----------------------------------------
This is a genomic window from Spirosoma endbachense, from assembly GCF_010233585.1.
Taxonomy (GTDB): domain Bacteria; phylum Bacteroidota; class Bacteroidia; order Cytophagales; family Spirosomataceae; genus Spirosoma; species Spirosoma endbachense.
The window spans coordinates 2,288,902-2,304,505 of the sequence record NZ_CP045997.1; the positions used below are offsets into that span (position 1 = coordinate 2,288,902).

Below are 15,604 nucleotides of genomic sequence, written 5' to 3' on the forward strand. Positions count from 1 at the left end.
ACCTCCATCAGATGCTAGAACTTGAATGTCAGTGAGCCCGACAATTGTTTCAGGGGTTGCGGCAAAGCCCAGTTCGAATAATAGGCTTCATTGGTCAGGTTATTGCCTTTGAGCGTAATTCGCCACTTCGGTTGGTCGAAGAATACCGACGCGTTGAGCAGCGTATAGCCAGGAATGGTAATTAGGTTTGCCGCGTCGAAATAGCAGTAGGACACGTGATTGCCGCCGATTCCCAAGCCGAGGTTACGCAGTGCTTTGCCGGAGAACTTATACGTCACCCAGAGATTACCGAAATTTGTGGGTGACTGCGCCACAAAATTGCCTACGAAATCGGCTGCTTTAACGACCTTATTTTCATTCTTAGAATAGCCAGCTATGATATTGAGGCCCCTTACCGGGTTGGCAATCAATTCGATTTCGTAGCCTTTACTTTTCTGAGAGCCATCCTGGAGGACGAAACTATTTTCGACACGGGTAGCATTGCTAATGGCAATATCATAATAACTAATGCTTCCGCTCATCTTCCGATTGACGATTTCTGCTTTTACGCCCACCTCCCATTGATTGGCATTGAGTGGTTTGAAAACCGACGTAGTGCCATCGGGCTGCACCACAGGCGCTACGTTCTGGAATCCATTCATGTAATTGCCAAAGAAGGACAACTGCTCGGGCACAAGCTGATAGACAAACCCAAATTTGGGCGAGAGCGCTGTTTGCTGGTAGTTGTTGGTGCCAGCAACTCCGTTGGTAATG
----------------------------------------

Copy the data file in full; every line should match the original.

This is a genomic window from Spirosoma endbachense, from assembly GCF_010233585.1.
Taxonomy (GTDB): domain Bacteria; phylum Bacteroidota; class Bacteroidia; order Cytophagales; family Spirosomataceae; genus Spirosoma; species Spirosoma endbachense.
The window spans coordinates 2,288,902-2,304,505 of the sequence record NZ_CP045997.1; the positions used below are offsets into that span (position 1 = coordinate 2,288,902).

Below are 15,604 nucleotides of genomic sequence, written 5' to 3' on the forward strand. Positions count from 1 at the left end.
ACCTCCATCAGATGCTAGAACTTGAATGTCAGTGAGCCCGACAATTGTTTCAGGGGTTGCGGCAAAGCCCAGTTCGAATAATAGGCTTCATTGGTCAGGTTATTGCCTTTGAGCGTAATTCGCCACTTCGGTTGGTCGAAGAATACCGACGCGTTGAGCAGCGTATAGCCAGGAATGGTAATTAGGTTTGCCGCGTCGAAATAGCAGTAGGACACGTGATTGCCGCCGATTCCCAAGCCGAGGTTACGCAGTGCTTTGCCGGAGAACTTATACGTCACCCAGAGATTACCGAAATTTGTGGGTGACTGCGCCACAAAATTGCCTACGAAATCGGCTGCTTTAACGACCTTATTTTCATTCTTAGAATAGCCAGCTATGATATTGAGGCCCCTTACCGGGTTGGCAATCAATTCGATTTCGTAGCCTTTACTTTTCTGAGAGCCATCCTGGAGGACGAAACTATTTTCGACACGGGTAGCATTGCTAATGGCAATATCATAATAACTAATGCTTCCGCTCATCTTCCGATTGACGATTTCTGCTTTTACGCCCACCTCCCATTGATTGGCATTGAGTGGTTTGAAAACCGACGTAGTGCCATCGGGCTGCACCACAGGCGCTACGTTCTGGAATCCATTCATGTAATTGCCAAAGAAGGACAACTGCTCGGGCACAAGCTGATAGACAAACCCAAATTTGGGCGAGAGCGCTGTTTGCTGGTAGTTGTTGGTGCCAGCAACTCCGTTGGTAATG